Iconic political leader Yulia Tymoshenko turned on her former Orange ally President Viktor Yushchenko last week by joining forces with the Yanukovich-led government to pass a number of bills through parliament effectively reducing the presidential influence on the workings of the Cabinet of Ministers and securing Yulia’s position as the official leader of the opposition. The move defeated a presidential veto on previous attempts to pass this bill and looks to have decisively resolved the long-running power struggle between Yushchenko and orange villain Yanukovich in the latter’s favour, making the Donbass strongman the most powerful Prime Minister in Ukraine’s brief history and significantly reducing the president’s role in the day to day running of the country. Also among the bills passed was one banning elected representatives from switching parties at every level from parliament itself down to city councils, something which has been a serious threat to Yulia’s Bloc up until now, with members often offered financial incentives to move over to the governing Party of the Regions-led coalition, thus further securing Yulia’s position as the leader of the country’s official parliamentary opposition. The gorgeous politician dropped her bombshell on Yushchenko while sporting a stunning new hairstyle that was a radical departure from her well-known peasant plaits, with many parliamentarians immediately attaching enormous significance to the change in image upon her arrival in the building for the day’s debates. The new look proved to be a metaphor for her politcal switch as Yulia put the boot into Yushchenko’s increasingly troubled presidency. Her erstwhile ally is now expected to send this new batch of laws to the constitutional court for consideration in protest, but it will take at least three months before they reach any decision, during which time the bills will be in effect. Political observers have viewed Yulia’s decision to back Yanukovich as a pragmatic move to cement her position as the official leader of the opposition with an eye on the 2009 presidential elections, which may now come sooner than expected. Ukraine’s parliament will return to session in mid-February. (Anatoli Artemenko)
|A Healthy Marriage? - Whats Up?|
Anyone wishing to marry in Ukraine will from now on be obliged to provide their future spouse with a general medical certificate to disclose any health concerns or risk a quick divorce. Official government agencies will conduct these new health checks in strict confidentiality. The new legislation has been added to the existing laws governing marriage and families in Ukraine, and is expected to net doctors millions of hyrvnias in bribes. (Anatoli Artemenko)
|Toronto Taras Stolen - Whats Up?|
A bronze statue of Ukrainian bard Taras Shevchenko was stolen in late December from its plinthe in Toronto, Canada in what police believe to have been a scrap metal heist of epic proportions. The three metre high statue disappeared overnight, with officials later recovering the head from a metal recycling business west of Toronto. The missing body is thought to be worth something in the region of USD17,000, and has yet to be located, leaving Canada’s one million strong Ukrainian diaspora in a state of mourning. “It’s been devastating to the great majority of Ukrainian Canadians,” commented Andrew Gregorovich of the Toronto Taras Shevchenko museum. The statue was presented to Canada by the Soviet UNI0N in 1951 to honour 60 years of Ukrainian settlement in the former British colony.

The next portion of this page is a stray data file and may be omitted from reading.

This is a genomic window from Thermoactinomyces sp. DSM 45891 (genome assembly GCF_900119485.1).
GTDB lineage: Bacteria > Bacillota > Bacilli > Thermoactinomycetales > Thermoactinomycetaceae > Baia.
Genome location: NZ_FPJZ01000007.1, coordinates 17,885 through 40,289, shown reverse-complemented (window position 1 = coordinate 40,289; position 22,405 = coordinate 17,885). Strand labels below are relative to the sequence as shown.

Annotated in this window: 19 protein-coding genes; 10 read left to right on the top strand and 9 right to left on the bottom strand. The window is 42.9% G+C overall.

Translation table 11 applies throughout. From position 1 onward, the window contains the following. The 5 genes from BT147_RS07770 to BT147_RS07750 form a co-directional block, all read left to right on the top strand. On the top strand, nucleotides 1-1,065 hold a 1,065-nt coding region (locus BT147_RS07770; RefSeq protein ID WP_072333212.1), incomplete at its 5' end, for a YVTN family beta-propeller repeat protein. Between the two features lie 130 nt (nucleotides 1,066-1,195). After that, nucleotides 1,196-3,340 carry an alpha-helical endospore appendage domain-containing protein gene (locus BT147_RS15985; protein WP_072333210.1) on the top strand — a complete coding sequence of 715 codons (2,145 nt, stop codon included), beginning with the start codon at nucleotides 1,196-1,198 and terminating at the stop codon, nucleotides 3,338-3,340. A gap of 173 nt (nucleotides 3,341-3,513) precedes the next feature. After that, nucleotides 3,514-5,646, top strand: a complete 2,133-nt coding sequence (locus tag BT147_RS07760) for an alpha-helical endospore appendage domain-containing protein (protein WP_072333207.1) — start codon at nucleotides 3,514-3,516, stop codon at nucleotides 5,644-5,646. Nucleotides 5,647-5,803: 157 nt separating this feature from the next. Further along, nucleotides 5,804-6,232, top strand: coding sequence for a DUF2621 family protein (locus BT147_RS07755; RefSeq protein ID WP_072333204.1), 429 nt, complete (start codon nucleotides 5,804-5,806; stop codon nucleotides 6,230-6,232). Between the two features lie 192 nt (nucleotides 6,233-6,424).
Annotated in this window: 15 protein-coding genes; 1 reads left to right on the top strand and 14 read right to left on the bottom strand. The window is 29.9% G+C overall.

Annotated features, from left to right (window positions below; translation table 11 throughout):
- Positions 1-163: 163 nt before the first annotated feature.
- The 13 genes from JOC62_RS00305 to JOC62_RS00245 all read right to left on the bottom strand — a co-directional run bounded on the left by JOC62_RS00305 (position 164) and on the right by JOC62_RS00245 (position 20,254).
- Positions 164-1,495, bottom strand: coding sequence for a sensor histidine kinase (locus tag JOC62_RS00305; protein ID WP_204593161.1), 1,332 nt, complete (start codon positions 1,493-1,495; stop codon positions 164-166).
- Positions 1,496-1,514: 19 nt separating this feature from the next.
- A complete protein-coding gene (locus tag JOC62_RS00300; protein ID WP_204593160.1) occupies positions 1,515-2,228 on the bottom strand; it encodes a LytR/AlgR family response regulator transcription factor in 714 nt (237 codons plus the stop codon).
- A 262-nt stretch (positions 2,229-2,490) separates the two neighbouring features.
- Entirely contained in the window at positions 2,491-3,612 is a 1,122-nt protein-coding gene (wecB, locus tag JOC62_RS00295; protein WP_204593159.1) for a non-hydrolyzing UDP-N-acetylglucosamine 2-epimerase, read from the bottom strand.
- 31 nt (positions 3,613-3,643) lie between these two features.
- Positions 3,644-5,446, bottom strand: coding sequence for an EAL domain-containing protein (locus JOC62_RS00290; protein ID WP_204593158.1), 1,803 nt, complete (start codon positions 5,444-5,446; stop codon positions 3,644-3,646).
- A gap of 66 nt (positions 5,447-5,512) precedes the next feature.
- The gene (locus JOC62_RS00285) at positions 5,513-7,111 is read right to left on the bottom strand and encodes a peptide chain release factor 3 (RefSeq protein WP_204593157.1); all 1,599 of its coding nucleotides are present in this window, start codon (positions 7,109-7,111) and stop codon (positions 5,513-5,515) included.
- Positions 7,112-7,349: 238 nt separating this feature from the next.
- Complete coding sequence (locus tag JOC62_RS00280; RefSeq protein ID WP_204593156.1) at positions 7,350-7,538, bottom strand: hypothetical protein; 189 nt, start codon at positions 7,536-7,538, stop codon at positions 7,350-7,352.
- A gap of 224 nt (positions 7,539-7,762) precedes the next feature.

|Sheva to Come Home? - Whats Up?|
The race to capture out of form footballing superstar Andriy Shevchenko is heating up, and while Real Madrid are reported to be preparing an audacious swap deal involving Burger King Ronaldo, local footballing Tsarevitch and legendary fur coat fancier Igor Surkis has come out and told English tabloid The Sun that he plans to launch a raid of his own on the London giants. “Going to Chelsea was the biggest mistake in Andriy’s career. Milan president Silvio Berlusconi will never take him back, but I hope I’ll be able to offer Sheva a deal that will allow him to return to Dynamo,” Surkis the Younger expained. Quite how he intends to persuade Shevchenko’s American wife that life in sunny Kyiv will be better for her acting ambitions and their children’s education than remaining in little-known London remains to be seen.
|Rights We Didn’t Know We Had
Throughout EuroMaidan much has been made of Ukrainians making a stand for their rights. What exactly those rights are were never clearly defined. Ukraine ratified the Universal Declaration of Human Rights in 1952. The first article of the Declaration states all human beings are born free and equal in dignity and rights, they are endowed with reason and conscience, and should act towards one another in a spirit of brotherhood. The ousted and overthrown Ukrainian government showed to the world they don’t understand the meaning of these words.
| Kyiv Culture|
Located on Hrushevskoho Street – the epicentre of EuroMaidan violence, home to battles, blazes and barricades – children’s favourite the Academic Puppet Theatre had to shut down in February. Nevertheless, it is getting ready to reopen this March with a renewed repertoire to bring some laughter back to a scene of tragedy. Operating (not manipulating) puppets is a subtle art that can make kids laugh and adults cry. What’s On meets Mykola Petrenko, art director of the Theatre, to learn more about those who pull the strings behind the show.